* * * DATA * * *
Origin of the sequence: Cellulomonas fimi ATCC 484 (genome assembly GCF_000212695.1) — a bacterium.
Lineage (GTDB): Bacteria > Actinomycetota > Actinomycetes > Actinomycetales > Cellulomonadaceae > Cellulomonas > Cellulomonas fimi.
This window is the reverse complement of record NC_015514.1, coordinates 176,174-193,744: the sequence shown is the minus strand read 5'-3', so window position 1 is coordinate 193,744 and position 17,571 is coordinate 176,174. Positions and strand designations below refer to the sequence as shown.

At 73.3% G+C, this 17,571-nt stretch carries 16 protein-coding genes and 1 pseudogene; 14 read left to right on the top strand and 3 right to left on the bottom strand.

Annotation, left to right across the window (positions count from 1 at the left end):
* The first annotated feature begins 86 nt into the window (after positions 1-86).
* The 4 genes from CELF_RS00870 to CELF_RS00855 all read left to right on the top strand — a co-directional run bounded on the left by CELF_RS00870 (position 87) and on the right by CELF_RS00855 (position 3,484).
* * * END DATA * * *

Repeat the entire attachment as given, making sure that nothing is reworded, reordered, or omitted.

Origin of the sequence: Cellulomonas fimi ATCC 484 (genome assembly GCF_000212695.1) — a bacterium.
Lineage (GTDB): Bacteria > Actinomycetota > Actinomycetes > Actinomycetales > Cellulomonadaceae > Cellulomonas > Cellulomonas fimi.
This window is the reverse complement of record NC_015514.1, coordinates 176,174-193,744: the sequence shown is the minus strand read 5'-3', so window position 1 is coordinate 193,744 and position 17,571 is coordinate 176,174. Positions and strand designations below refer to the sequence as shown.

At 73.3% G+C, this 17,571-nt stretch carries 16 protein-coding genes and 1 pseudogene; 14 read left to right on the top strand and 3 right to left on the bottom strand.

Annotation, left to right across the window (positions count from 1 at the left end):
* The first annotated feature begins 86 nt into the window (after positions 1-86).
* The 4 genes from CELF_RS00870 to CELF_RS00855 all read left to right on the top strand — a co-directional run bounded on the left by CELF_RS00870 (position 87) and on the right by CELF_RS00855 (position 3,484).